Objective. The objective of the present study is to evaluate whether people 1) expect income and leisure to be affected by certain health states, 2) include the effects of ill-health on income and leisure in health state valuations when the measure is silent on both, and 3) what effect this has on these valuations. Data and Methods. A convenience sample of 75 individuals from the general public rated 3 different health states on a visual analogue scale without instruction on the incorporation of income and leisure. Different subgroups were created on the basis of expecting income and leisure to be affected and the indicated incorporation of these effects. Comparative and multivariate analyses were used to analyze the data. Results. The results show that most respondents (69%) did not consider income effects, whereas 61% did consider the effects on leisure. The expected influence of health states on income and leisure differed substantially between respondents. Only the incorporation of leisure proved to be influential in health state valuations. Conclusions. Health state valuation methods that are silent and noninformative regarding leisure and income lead to interrespondent differences regarding how they expect leisure and income to be affected and regarding the inclusion of these effects. This may be especially problematic for leisure if productivity costs are captured at the cost side of the cost-effectiveness ratio.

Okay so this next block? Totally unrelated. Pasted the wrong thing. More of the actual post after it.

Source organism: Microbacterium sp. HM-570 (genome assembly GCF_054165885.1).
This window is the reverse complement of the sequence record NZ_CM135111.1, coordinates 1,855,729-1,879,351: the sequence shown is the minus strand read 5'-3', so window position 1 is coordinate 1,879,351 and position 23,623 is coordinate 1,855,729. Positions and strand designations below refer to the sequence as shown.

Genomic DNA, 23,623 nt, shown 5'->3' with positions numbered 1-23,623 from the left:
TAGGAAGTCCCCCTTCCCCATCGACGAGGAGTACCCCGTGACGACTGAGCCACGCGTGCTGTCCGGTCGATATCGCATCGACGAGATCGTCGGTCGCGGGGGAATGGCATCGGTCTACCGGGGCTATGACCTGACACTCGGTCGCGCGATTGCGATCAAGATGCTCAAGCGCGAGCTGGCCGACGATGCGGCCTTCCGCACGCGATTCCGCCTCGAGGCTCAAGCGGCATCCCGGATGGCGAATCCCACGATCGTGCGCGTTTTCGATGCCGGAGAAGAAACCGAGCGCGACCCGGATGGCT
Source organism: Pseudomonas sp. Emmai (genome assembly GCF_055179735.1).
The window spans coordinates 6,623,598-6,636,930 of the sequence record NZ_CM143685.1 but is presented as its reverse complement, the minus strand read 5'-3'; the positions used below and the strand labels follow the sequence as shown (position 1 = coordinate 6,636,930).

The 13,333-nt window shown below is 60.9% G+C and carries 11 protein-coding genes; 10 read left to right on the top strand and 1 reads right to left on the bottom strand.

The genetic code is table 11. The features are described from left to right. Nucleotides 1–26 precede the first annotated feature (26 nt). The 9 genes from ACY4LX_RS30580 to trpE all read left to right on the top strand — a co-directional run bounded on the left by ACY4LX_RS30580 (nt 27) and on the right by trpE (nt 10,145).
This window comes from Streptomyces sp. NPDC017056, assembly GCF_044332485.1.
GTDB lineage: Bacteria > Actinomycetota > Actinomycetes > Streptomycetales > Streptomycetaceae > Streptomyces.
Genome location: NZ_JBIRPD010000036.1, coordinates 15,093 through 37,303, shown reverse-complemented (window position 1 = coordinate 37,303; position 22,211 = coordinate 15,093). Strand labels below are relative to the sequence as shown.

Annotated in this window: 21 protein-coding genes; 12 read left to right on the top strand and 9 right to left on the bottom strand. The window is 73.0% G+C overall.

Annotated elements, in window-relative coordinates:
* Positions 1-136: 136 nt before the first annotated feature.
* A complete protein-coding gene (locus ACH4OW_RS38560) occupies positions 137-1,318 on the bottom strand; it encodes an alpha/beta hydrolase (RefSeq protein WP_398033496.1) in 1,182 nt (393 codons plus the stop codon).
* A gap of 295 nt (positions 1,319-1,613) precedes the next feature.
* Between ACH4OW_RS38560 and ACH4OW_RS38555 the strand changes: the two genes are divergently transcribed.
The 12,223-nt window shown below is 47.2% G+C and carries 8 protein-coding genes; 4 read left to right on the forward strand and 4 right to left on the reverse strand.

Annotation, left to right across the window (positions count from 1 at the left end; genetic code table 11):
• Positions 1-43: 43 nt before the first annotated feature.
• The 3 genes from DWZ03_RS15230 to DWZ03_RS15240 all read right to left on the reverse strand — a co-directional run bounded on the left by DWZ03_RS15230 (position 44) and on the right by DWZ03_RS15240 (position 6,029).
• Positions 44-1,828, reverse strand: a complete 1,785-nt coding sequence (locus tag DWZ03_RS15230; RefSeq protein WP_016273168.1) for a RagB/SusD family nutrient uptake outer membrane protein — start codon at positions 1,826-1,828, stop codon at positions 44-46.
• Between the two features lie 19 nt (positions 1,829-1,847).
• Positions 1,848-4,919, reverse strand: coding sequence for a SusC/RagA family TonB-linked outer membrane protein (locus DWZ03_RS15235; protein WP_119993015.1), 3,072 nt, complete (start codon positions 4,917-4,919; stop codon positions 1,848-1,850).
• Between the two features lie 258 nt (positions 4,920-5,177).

, , ,
doi.org/10.1177/0272989X09336161, hdl.handle.net/1765/16848
Medical Decision Making: an international journal
Erasmus MC: University Medical Center Rotterdam

Brouwer, W., Grootenboer, S., & Sendi, P. (2009). The incorporation of income and leisure in health state valuations when the measure is silent: An empirical inquiry into the sound of silence. Medical Decision Making: an international journal, 29(4), 503–512. doi:10.1177/0272989X09336161